Governmental guidelines for digital technology have slowly been shaped through expert groups such as the European Commission expert group that created the draft Ethics Guidelines for Trustworthy Artificial Intelligence6 or the Association for Computing Machinery’s Code of Ethics and Professional Conduct.7 Nonetheless, ethical guidelines, for instance, those created by the European Commission or Association for Computing Machinery, lack the literal and figurative teeth to combat those juggernauts in the tech space that seek to disregard ethical convention. A solution to this could be through the application of boards for digital tech creators, practitioners and professionals to become accredited, much like a College of Physicians & Surgeons, ensuring those in the technology field can be held to account in a professional standard. We have also seen the creation of more stringent standards that could set about the change in regulating the behaviour of tech giants through the 2018 adoption of the European General Data Protection Regulation,8 which has sought to protect the privacy and security of those in the European Union by doling out harsh fines for those who did not meet compliance.

One thing is clear, however; no matter how we go about creating a firm and encompassing ethical code for digital technology, it is desperately needed as a check and balance for technology to ensure that they are still asking the critical question of “should we do this?” and “is it best for humanity?” We don’t let children choose their dinner every day because it would be unhealthy; we don’t let teens use drugs or alcohol because it will damage their developing minds; so why are we allowing the tech giants to avoid the moral responsibility of giving us the tech that is harming us?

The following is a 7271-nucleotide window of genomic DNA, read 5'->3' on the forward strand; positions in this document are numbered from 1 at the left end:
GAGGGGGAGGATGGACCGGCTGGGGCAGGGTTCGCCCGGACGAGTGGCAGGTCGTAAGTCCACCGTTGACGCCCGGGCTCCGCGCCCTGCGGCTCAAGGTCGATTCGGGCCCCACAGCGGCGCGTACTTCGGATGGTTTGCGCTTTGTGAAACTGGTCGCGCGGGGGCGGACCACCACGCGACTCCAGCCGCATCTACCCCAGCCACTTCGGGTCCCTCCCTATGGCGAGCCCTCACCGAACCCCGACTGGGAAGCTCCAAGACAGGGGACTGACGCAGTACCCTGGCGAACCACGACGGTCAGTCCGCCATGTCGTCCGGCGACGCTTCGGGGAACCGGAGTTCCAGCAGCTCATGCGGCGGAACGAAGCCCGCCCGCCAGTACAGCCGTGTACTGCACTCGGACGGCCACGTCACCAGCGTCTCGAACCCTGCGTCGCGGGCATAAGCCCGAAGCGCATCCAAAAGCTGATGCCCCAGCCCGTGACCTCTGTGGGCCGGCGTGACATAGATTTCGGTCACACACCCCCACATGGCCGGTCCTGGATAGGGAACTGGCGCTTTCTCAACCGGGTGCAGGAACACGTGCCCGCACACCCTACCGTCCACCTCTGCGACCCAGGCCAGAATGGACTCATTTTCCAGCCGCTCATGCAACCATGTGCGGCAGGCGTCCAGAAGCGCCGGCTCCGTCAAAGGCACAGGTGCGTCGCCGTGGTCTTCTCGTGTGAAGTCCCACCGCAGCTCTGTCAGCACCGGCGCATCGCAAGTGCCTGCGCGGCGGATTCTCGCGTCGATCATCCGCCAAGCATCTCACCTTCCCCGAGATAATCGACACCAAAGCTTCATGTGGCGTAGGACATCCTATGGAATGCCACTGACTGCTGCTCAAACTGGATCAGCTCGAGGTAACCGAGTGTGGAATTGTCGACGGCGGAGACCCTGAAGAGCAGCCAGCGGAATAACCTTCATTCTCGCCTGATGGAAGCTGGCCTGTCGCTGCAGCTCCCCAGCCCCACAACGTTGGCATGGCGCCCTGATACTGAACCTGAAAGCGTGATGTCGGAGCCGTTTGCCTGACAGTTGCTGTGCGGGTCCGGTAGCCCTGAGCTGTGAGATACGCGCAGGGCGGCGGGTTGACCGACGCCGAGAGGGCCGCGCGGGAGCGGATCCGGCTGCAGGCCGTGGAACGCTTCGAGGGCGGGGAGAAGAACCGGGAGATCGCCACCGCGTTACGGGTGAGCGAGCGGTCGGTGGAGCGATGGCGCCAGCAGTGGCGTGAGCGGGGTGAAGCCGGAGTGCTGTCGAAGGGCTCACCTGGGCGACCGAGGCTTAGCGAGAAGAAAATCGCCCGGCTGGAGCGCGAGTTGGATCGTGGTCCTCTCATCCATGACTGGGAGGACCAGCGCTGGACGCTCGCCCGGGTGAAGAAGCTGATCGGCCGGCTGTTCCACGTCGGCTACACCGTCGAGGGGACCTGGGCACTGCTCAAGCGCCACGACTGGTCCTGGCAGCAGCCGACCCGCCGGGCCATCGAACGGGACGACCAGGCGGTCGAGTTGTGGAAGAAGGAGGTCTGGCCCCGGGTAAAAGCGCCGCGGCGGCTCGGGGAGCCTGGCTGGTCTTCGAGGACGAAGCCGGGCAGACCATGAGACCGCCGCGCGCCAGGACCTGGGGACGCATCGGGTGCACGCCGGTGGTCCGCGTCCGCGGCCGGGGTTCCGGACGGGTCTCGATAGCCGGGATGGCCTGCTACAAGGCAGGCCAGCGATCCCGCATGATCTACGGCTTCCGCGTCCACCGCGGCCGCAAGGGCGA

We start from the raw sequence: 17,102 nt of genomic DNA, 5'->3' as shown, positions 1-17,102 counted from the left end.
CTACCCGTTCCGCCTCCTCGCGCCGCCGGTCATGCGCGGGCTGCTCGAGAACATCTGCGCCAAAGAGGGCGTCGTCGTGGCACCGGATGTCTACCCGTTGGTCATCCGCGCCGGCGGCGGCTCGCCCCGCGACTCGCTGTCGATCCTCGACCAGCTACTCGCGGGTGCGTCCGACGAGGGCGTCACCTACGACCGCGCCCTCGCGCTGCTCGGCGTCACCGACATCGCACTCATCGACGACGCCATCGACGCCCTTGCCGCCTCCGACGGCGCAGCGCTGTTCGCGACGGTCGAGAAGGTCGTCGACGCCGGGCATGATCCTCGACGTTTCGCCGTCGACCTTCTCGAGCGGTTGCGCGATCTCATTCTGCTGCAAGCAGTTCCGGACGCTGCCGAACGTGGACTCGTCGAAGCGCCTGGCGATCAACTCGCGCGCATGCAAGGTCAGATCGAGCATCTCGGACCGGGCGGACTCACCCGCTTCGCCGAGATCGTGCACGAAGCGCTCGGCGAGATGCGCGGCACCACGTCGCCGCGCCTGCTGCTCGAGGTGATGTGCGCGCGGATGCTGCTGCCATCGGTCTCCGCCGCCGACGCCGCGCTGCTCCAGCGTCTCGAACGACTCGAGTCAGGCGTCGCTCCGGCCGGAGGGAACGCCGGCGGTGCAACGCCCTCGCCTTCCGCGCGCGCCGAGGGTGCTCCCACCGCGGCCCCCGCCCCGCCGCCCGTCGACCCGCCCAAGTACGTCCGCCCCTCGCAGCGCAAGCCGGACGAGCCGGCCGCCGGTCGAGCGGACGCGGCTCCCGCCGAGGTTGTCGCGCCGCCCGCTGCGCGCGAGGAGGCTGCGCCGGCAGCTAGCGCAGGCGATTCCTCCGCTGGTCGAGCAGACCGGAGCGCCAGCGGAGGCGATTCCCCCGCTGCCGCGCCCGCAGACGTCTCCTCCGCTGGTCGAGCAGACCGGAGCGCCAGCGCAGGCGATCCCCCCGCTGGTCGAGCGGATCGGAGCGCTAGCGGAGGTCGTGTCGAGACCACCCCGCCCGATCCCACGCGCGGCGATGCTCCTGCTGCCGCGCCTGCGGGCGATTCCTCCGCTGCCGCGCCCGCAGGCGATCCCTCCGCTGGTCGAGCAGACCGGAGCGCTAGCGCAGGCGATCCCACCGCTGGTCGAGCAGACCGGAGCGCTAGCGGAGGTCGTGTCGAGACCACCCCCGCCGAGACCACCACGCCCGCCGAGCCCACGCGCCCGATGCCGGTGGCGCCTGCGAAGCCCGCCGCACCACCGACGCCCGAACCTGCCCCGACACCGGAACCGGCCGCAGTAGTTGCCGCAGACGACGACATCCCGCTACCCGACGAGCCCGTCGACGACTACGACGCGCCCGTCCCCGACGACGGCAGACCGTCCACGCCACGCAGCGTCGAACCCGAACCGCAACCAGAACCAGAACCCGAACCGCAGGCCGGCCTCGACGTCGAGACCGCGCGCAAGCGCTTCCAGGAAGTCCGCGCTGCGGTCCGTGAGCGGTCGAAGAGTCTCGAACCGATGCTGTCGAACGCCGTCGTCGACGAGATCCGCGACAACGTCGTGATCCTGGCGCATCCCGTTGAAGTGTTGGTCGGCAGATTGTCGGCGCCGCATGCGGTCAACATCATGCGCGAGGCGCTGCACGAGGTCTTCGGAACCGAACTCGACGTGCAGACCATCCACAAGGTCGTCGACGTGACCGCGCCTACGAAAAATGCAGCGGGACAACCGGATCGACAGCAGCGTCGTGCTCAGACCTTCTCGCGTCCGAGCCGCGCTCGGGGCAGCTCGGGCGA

Megan (she/her) is an accomplished professional with a diverse background in hospitality, data management, criminal justice, and situational crime prevention. As Interim Lead for the Centre for Social Impact Technology, she utilizes systems thinking and multidisciplinary approaches to address complex problems. Megan’s expertise in public interest technology has been recognized, and she has published research on cult practices in social media and Indigenous parole conditions. With a BA (Hons) in Criminal Justice and numerous accolades, including the 2023 Centennial Gold Medal, Megan is actively involved in community initiatives, particularly focused on homelessness and vulnerable populations.


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3. Kelsey Piper, “Exclusive: Google cancels AI ethics board in response to outcry,” Vox, April 4, 2019.